Homeschooling is as much about faith as it is about academics. Faith that the method we choose will eventually lead to learning. Faith that our children will accidentally learn something from us or his world. Faith that we are doing the right thing. Inherent in the faith concept is that we walk without sight most of the time. It's a good day when we see a glimmer of a result.
I love the scene in the movie, What About Bob?, where Bill Murray works at taking "baby steps." It's become almost a mantra in my life when I face hard things. My SJ gave me some hope this week that those "baby steps" might lead to a crawl.
I've taken the gamble to really back off from anything that looks like school and approach learning in an eclectic fashion, using what life presents. With only a month of school left, we've also taken this as an opportunity to try freebie programs and sites I've run across through other homeschoolers.
Yesterday, for instance, was consumer math day. We started by comparison shopping for a washer and dryer. SJ wasn't all that engaged but he did listen in as my friend and I grilled the salespeople as to features, benefits, and costs of the machines. Afterward, when I asked him what he learned, he made the observation that one salesperson seemed to know his product better and therefore gave him (SJ) greater confidence. A valuable insight? Absolutely.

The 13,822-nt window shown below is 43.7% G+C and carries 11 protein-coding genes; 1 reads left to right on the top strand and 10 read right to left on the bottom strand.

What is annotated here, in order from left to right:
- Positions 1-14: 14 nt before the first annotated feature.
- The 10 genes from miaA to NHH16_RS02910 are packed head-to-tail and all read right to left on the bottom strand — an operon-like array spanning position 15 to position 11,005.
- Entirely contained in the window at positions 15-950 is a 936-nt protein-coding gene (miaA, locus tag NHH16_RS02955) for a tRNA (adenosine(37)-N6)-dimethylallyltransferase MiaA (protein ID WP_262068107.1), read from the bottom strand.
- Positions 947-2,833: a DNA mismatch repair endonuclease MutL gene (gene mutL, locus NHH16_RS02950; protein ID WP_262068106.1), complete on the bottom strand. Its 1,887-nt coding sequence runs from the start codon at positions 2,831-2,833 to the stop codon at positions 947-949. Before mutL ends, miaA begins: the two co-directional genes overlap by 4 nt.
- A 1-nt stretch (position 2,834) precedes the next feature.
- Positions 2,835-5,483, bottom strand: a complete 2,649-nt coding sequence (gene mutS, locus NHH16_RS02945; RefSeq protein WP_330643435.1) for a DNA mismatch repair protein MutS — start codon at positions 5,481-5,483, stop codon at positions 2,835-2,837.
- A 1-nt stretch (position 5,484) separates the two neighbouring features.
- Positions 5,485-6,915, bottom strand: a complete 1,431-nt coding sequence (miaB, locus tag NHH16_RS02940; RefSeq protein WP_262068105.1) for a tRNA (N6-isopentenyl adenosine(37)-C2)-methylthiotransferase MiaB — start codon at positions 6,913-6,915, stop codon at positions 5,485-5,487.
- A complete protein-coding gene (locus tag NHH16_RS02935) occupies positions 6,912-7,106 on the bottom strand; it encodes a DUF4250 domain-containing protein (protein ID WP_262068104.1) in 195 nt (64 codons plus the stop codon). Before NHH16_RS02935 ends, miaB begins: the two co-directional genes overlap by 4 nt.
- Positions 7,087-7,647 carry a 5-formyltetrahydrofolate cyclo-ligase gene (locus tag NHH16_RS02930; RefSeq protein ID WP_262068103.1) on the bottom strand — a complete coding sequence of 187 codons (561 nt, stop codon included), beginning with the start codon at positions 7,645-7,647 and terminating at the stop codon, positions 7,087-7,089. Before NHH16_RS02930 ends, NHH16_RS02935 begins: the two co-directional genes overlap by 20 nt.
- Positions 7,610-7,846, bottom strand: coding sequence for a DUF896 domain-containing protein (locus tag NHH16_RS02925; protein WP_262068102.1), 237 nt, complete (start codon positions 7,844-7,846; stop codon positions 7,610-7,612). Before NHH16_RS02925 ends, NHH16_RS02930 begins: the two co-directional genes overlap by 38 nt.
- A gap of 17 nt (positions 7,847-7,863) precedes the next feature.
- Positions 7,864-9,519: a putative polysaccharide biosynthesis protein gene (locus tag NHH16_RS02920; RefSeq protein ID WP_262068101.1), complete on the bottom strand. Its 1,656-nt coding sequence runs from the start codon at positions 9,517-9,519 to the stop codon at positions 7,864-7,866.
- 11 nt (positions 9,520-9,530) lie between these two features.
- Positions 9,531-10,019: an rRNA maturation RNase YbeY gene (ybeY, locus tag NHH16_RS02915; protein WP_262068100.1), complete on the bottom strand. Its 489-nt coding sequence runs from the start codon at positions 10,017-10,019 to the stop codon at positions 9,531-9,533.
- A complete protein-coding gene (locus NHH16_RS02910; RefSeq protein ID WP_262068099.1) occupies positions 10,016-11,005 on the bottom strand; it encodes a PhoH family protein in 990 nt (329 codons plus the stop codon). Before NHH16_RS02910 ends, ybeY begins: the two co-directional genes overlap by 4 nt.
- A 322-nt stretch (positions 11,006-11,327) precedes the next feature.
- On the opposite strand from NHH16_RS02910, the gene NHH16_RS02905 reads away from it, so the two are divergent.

Next was grocery store math. From the first aisle to the last, I saw a distinct click as SJ went from reluctant to engaged. It was the Pizza Rolls that did it. "Hey Mom, these would only cost $.07 each," he proved. "If I eat 20 of them, it would only cost $1.40 for lunch, compared to $2 for a public school lunch." He got the Pizza Rolls simply on the merit of doing the math. (As you might expect, our next lesson looked at the serving size vs. the calories.) It seems that personal interest is a great motivator.
We read our receipts to make sure we didn't get "ripped off" and wondered together why Heinz vinegar cost double the store brand.
I know it doesn't seem like much, but for me, it's enough. It's a constant urge not to blaze ahead and succumb to the pressures of traditional "school." If I look at others in a full-on sprint, I still wonder if we will ever get there but I have to trust this process. One friend, whose kids share my son's learning challenge, peppers me with dubious questions. "If you aren't using textbooks, how are you teaching him?" Fair question. But how does one begin to explain? I hardly believed it myself.